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The fate of Arctic mosquitoes depends on habitat and access to blood meals

August 03, 2018

The future of Arctic mosquitoes (Aedes nigripes) in western Greenland depends on aquatic habitat and access to blood meals, according to a Dartmouth study. The study found that female mosquitoes carrying eggs were most abundant near ponds, especially in areas frequented by animals such as caribou, birds and the Arctic hare. Published in Ecosphere, the findings provide new insight into mosquito population dynamics. The rapid rate of environmental changes in the Arctic are impacting aquatic habitats and wildlife that mosquitoes depend on for blood meals. Mosquitoes also serve as food for a variety of species and pollinators for tundra plants in addition to their more notorious role as pests to humans and wildlife.

The life cycle of Arctic mosquitoes depends in part on shallow temporary ponds formed by melting snow in the tundra, where larvae emerge from mosquito eggs. After emergence, female Arctic mosquitoes mate and then seek a blood meal before laying their eggs on the dry edges of ponds. Once the eggs are exposed to water in the following spring, the mosquito eggs will hatch. For Arctic mosquitoes to pass on their genes to the next generation, they typically require a blood meal. The blood meal provides a source of protein only found in animals, which cannot be obtained from feeding on flower nectar.

To better understand Arctic mosquito population dynamics, the researchers collected over 3,500 mosquitoes at five sites (four snow melt pond areas and one site in town) on three different sampling occasions in Kangerlussuaq, Greenland. The samples were frozen and counted. The mosquitoes were later dissected in the lab to determine if a female was gravid, that is, carrying eggs; if so, the number of eggs in the mosquito's abdomen was then counted. Of those that had eggs, an average female mosquito contained about 60 eggs.

Over 40 percent of the mosquitoes were collected at one of the pond sites, where aquatic habitat was abundant and the researchers would frequently observe wildlife-- caribou, muskox, hare, and waterfowl-- utilizing plant and water resources. This was also where they found the highest numbers of mosquitoes with eggs-- 43 percent, as compared with 17 percent in the overall study.

The site in the town of Kangerlussuaq had high densities of mosquitoes but while there were plenty of blood meals to be had with human hosts around, female gravid rates were low. This may be due in part to humans' ability to take measures to prevent mosquitoes from biting them, such as by using chemical repellants and swatting, a defense mechanism that other animals are unable to use.

The abundance of gravid females was also low at the site nearest the Greenland ice sheet (about one mile), where colder water slowed the development rates of immature mosquitoes developing in ponds and the cold, windy conditions may have restricted the ability of adults to fly in search of blood meals.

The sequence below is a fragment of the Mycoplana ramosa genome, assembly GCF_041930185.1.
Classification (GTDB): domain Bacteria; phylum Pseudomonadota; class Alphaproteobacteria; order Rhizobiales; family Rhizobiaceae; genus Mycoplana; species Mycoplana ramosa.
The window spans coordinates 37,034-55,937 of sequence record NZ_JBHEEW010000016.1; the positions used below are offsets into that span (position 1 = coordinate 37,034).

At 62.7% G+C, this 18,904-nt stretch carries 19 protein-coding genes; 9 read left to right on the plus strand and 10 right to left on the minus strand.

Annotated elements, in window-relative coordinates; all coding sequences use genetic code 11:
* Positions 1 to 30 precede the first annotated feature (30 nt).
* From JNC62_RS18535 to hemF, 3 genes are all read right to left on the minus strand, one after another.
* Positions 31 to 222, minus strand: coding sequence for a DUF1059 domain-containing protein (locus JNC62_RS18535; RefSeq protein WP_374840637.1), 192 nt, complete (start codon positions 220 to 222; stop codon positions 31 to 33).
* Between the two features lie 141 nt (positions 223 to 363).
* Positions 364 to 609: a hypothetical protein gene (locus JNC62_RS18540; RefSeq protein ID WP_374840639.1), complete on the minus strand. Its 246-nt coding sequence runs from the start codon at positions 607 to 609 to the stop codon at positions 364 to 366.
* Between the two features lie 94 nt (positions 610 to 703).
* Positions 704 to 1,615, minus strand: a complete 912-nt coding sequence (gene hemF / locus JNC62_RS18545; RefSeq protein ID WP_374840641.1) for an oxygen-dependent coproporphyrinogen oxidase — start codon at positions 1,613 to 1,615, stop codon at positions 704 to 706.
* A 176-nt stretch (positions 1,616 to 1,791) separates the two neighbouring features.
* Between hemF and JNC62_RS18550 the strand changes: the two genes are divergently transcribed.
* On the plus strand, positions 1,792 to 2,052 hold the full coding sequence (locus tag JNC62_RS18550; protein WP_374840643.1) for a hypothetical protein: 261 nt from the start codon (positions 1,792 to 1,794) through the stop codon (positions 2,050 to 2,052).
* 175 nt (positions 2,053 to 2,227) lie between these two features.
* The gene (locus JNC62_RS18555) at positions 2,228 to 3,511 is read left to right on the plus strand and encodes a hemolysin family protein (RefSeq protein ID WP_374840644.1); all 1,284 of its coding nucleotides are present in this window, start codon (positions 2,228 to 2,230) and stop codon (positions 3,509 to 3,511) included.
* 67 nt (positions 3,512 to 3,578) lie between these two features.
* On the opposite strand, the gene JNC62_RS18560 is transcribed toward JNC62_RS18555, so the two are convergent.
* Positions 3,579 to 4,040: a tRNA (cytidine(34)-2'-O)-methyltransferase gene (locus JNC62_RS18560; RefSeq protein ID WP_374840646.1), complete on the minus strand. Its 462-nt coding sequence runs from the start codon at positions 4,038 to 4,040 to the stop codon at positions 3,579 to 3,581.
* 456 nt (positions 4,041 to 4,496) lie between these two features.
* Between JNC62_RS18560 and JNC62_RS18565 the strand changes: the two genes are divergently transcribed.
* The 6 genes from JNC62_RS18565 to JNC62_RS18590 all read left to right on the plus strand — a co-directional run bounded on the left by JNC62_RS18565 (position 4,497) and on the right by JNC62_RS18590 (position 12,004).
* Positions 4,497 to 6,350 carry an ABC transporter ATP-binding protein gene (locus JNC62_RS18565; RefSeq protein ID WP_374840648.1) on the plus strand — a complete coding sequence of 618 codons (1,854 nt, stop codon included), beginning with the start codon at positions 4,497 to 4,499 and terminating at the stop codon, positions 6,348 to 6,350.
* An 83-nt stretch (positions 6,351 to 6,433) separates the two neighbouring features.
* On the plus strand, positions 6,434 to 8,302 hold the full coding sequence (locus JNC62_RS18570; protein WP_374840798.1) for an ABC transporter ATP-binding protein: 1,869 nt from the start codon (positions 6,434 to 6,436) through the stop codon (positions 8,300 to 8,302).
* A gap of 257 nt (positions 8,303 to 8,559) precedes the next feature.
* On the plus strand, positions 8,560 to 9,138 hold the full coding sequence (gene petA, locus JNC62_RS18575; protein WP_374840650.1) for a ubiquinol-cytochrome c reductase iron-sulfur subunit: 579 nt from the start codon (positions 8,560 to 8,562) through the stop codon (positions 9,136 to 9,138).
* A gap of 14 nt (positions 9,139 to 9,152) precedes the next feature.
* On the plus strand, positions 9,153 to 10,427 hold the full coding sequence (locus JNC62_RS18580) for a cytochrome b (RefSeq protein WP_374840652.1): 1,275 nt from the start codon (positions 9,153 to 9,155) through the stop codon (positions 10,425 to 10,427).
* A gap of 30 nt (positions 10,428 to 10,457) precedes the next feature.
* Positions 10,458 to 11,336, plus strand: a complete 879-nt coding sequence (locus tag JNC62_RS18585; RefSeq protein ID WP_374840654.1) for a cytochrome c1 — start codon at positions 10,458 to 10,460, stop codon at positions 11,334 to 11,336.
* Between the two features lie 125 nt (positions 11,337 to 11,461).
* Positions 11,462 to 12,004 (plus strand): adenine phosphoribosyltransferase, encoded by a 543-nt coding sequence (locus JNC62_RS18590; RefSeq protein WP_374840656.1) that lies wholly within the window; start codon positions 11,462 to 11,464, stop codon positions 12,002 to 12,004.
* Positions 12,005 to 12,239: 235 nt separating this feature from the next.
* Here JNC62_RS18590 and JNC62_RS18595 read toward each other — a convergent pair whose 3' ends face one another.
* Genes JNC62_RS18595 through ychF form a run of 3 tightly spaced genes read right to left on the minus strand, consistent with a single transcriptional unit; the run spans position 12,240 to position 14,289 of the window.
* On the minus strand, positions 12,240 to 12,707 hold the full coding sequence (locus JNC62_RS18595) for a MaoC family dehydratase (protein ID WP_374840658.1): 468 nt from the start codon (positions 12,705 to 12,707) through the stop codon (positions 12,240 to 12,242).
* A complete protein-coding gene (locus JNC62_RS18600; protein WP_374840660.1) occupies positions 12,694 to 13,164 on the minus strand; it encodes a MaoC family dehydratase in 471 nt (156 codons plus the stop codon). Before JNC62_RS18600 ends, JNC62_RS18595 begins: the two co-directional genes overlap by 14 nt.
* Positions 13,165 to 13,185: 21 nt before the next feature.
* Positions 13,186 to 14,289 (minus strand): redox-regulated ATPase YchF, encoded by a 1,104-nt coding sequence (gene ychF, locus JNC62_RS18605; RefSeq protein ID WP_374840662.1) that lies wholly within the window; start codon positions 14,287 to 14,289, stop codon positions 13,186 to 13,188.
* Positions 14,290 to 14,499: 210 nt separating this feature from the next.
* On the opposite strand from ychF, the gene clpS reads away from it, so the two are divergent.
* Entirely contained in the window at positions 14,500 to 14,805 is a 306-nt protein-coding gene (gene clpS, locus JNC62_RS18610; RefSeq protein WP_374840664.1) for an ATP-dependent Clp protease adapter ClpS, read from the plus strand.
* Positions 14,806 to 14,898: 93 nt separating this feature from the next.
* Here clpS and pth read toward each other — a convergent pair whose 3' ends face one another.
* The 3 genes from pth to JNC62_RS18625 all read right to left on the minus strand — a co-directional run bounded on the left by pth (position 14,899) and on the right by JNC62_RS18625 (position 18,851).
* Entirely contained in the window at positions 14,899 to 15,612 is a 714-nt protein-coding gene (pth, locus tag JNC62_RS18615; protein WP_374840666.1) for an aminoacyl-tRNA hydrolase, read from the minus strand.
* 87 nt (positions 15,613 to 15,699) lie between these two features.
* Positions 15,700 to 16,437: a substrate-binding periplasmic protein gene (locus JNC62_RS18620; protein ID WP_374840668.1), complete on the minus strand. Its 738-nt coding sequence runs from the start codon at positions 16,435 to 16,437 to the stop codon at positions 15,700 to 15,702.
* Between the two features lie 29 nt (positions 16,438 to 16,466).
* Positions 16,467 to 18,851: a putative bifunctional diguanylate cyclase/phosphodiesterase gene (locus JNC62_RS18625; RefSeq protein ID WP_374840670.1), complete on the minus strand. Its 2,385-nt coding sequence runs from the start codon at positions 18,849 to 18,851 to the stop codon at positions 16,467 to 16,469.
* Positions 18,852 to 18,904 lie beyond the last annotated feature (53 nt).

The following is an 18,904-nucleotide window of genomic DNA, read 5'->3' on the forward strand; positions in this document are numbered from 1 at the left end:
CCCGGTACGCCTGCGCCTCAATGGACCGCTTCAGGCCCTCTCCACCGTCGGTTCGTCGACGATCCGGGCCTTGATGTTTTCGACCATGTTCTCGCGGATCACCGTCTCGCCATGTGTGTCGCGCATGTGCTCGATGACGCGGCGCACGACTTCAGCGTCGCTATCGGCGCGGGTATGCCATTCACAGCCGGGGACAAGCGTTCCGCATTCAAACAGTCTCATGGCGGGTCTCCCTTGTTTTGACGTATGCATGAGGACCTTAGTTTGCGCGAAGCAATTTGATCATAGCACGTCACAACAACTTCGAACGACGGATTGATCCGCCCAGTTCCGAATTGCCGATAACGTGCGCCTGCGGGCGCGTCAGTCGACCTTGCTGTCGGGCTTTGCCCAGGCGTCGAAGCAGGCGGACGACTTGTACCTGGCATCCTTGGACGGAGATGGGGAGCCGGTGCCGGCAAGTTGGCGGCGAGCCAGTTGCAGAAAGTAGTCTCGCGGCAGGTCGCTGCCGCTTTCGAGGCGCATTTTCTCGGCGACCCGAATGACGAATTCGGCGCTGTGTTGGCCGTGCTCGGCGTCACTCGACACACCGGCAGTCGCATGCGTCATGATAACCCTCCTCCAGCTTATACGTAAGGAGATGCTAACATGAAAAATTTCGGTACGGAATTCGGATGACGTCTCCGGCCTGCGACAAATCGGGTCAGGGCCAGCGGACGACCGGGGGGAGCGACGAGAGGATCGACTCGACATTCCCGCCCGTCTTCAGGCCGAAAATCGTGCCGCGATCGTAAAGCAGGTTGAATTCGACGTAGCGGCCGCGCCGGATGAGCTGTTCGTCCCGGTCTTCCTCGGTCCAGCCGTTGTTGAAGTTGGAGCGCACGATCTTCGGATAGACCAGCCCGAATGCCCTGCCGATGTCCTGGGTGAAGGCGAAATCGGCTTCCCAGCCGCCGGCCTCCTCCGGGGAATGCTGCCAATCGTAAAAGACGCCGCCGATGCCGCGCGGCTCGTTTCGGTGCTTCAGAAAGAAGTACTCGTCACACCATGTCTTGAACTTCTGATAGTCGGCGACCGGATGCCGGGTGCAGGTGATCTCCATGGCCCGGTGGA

The research team developed a model to estimate mosquito population change based on immature mosquitoes (larvae and pupae) surviving to the adult stage and their probability of reproduction. At each site except near the ice sheet, mosquito populations could exceed the replacement rate, whereby, an average female mosquito was projected to produce at least one female offspring for the next year.

"Arctic mosquitoes are notoriously abundant. Our research attempts to understand Arctic mosquitoes' population size, which like other species in the region, is likely to be affected by the rapid environmental changes underway in the Arctic," said Lauren Culler, the lead author and a research assistant professor of environmental studies at Dartmouth.

The study builds on earlier research led by Culler, which demonstrated that with climate change, Arctic mosquitoes are growing faster and emerging earlier, making them more likely to survive to the adult reproductive stage. But an earlier emergence may reduce successful reproduction if they emerge before the caribou have given birth to calves, an event which is expected to increase the availability of blood meals. The new findings indicate that surviving to the adult stage and successfully reproducing are equally important in determining the outcome for mosquitoes.

As rapid Arctic change continues to unfold, the researchers expect significant impacts on aquatic habitat and blood meal availability due to changes in hydrology and wildlife abundance. For example, caribou typically have their calves at the beginning of June based on changes in daylight, which does not change with climate warming even though mosquitoes are extremely sensitive to temperature for their development, behavior and survival. Snow melt ponds are also in a state of flux due to warming temperatures, permafrost melt and variability in Arctic precipitation. Fortunately, at least for now, there are no diseases known to be carried by mosquitoes in Greenland or elsewhere in the Arctic.
-end-
Culler is available to comment at: lauren.e.culler@dartmouth.edu.

The co-authors are Matthew P. Ayres, a professor of biological sciences, and Ross A. Virginia, a professor of environmental studies and director of the Institute of Arctic Studies.

Dartmouth College

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